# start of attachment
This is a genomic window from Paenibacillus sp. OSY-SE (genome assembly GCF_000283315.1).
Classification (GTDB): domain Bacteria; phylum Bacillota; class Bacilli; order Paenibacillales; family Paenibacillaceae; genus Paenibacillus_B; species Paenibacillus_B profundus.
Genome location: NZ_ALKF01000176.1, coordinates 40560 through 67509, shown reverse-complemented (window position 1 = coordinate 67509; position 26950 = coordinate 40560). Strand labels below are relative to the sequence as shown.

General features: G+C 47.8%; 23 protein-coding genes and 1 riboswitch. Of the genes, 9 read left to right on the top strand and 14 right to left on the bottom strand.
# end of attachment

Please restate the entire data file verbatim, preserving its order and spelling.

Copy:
This is a genomic window from Paenibacillus sp. OSY-SE (genome assembly GCF_000283315.1).
Classification (GTDB): domain Bacteria; phylum Bacillota; class Bacilli; order Paenibacillales; family Paenibacillaceae; genus Paenibacillus_B; species Paenibacillus_B profundus.
Genome location: NZ_ALKF01000176.1, coordinates 40560 through 67509, shown reverse-complemented (window position 1 = coordinate 67509; position 26950 = coordinate 40560). Strand labels below are relative to the sequence as shown.

General features: G+C 47.8%; 23 protein-coding genes and 1 riboswitch. Of the genes, 9 read left to right on the top strand and 14 right to left on the bottom strand.